With all the complexities involved in nursing, the continuously evolving standards and the high stakes involved when a mistake is made, staying current on research and policy, whether locally or at the national level, is important to protect your nursing career and patients and establish yourself as an expert.

"Keep yourself up to date on the most current evidence-based practice, healthcare industry standards, local and federal policy and statistics regarding your focus area," Shaffer says. "If you are able to cite facts and understand the landscape of the healthcare industry and current research, you will naturally be a resource for others."

5. Leadership Qualities

One of the often-overlooked nursing skills needed for career advancement is leadership abilities. Leadership qualities are beneficial to your ability to direct patients and establish professional authority and are often required once your nursing career reaches a management level and you're faced with directing a team of nurses.

"Be willing to lead by example, with grace and strength, honesty and integrity," says Shaffer. "Take some time to explore the history of the leaders you admire and learn which qualities you most want to emulate in your own professional life. Self-development is a non-stop process for effective leaders and, in order to advance your career, you must learn to lead."

6. Good Presentation

Nurses are often so focused on patient care, they forget to consider how they are presenting themselves to the world. 

Patient care should always be the first priority, but if you're interested in advancing your nursing career, your personal presentation is a factor you need to consider.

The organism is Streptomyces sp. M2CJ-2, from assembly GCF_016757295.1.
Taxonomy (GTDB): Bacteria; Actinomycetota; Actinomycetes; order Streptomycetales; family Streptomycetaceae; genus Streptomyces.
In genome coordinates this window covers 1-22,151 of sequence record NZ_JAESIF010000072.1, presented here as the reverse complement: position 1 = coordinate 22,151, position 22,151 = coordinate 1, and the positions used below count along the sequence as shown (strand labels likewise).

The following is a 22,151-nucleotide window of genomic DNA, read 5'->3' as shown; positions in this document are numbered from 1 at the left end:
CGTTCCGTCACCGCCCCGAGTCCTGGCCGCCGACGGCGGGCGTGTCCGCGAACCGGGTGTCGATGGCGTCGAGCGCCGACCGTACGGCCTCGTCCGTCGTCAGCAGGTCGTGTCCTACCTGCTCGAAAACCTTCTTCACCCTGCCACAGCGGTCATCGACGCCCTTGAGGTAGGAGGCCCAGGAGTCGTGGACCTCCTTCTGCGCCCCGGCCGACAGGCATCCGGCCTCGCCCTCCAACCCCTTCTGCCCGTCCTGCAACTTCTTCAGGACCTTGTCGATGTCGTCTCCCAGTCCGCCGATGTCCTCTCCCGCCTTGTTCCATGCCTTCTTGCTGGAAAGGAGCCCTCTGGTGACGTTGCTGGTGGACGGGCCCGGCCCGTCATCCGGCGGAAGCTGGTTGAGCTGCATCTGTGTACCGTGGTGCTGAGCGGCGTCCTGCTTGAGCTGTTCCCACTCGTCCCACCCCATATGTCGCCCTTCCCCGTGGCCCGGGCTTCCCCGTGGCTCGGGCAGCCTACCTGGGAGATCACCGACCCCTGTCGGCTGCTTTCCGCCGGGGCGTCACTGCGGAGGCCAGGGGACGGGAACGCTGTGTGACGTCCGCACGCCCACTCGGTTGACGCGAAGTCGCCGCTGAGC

As you move up in the ranks of your organization, you may find yourself representing that medical facility to outside parties.

"You must present yourself in a well-kept, professional and competent manner if you plan to rise through the ranks of healthcare and the nursing world," Shaffer suggests. 

"As your career advances, you will find yourself in many situations where you are the face of your organization, so be sure you are presenting yourself well." 

Also remember that you're representing your medical facility to your patients, and their opinions can also influence your career trajectory.

7. Patient Care Abilities

Finally, perhaps the most essential nursing skills needed to further your nursing career are your abilities regarding patient care. 

No matter how ambitious you are, you aren't likely to get very far if you demonstrate incompetence when performing your regular nursing tasks.

"You must be a skilled clinician if you are to lead other nurses," begins Shaffer. "Refine your nursing skills as you progress through your career, and always take the time to ensure you are still capable of providing safe, effective, compassionate patient care. 

"As you advance your nursing career, don't forget where you started: with your patients. Take care to maintain clinical competency every step of the way so that you can stay in touch with the roots of the nursing profession."